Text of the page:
Increasing phosphoproteomic coverage through sequential digestion by complementary proteases

Anal Bioanal Chem. 2012 Jan;402(2):711-20. doi: 10.1007/s00216-011-5466-5. Epub 2011 Oct 15.


Protein phosphorylation is a reversible post-translational modification known to regulate protein function, subcellular localization, complex formation, and protein degradation. Detailed phosphoproteomic information is critical to kinomic studies of signal transduction and for elucidation of cancer biomarkers, such as in non-small-cell lung adenocarcinoma, where phosphorylation is commonly dysregulated. However, the collection and analysis of phosphorylation data remains a difficult problem. The low concentrations of phosphopeptides in complex biological mixtures as well as challenges inherent in their chemical nature have limited phosphoproteomic characterization and some phosphorylation sites are inaccessible by traditional workflows. We developed a sequential digestion method using complementary proteases, Glu-C and trypsin, to increase phosphoproteomic coverage and supplement traditional approaches. The sequential digestion method is more productive than workflows utilizing only Glu-C and we evaluated the orthogonality of the sequential digestion method relative to replicate trypsin-based analyses. Finally, we demonstrate the ability of the sequential digestion method to access new regions of the phosphoproteome by comparison to existing public phosphoproteomic databases. Our approach increases coverage of the human lung cancer phosphoproteome by accessing both new phosphoproteins and novel phosphorylation site information.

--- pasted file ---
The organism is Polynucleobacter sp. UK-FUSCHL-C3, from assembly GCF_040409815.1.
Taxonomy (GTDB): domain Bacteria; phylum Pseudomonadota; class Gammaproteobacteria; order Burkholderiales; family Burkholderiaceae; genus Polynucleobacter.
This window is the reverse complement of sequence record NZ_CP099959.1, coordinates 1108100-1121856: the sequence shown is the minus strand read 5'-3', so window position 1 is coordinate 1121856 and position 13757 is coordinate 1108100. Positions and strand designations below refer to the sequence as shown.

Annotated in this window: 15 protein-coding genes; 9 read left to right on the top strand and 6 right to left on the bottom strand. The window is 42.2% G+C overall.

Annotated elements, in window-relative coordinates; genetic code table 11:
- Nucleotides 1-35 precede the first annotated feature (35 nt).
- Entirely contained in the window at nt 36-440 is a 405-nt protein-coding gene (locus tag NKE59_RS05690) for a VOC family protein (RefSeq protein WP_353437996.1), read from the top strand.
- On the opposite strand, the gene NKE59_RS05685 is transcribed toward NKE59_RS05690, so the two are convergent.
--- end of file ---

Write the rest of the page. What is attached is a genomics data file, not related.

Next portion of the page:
Publication types

  • Research Support, N.I.H., Extramural
  • Research Support, Non-U.S. Gov't

MeSH terms

  • Chromatography, Liquid
  • HeLa Cells
  • Humans
  • Phosphopeptides / analysis
  • Phosphopeptides / metabolism*
  • Phosphorylation
  • Proteomics*
  • Serine Endopeptidases / metabolism*
  • Tandem Mass Spectrometry
  • Trypsin / metabolism*


  • Phosphopeptides
  • Serine Endopeptidases
  • glutamyl endopeptidase
  • Trypsin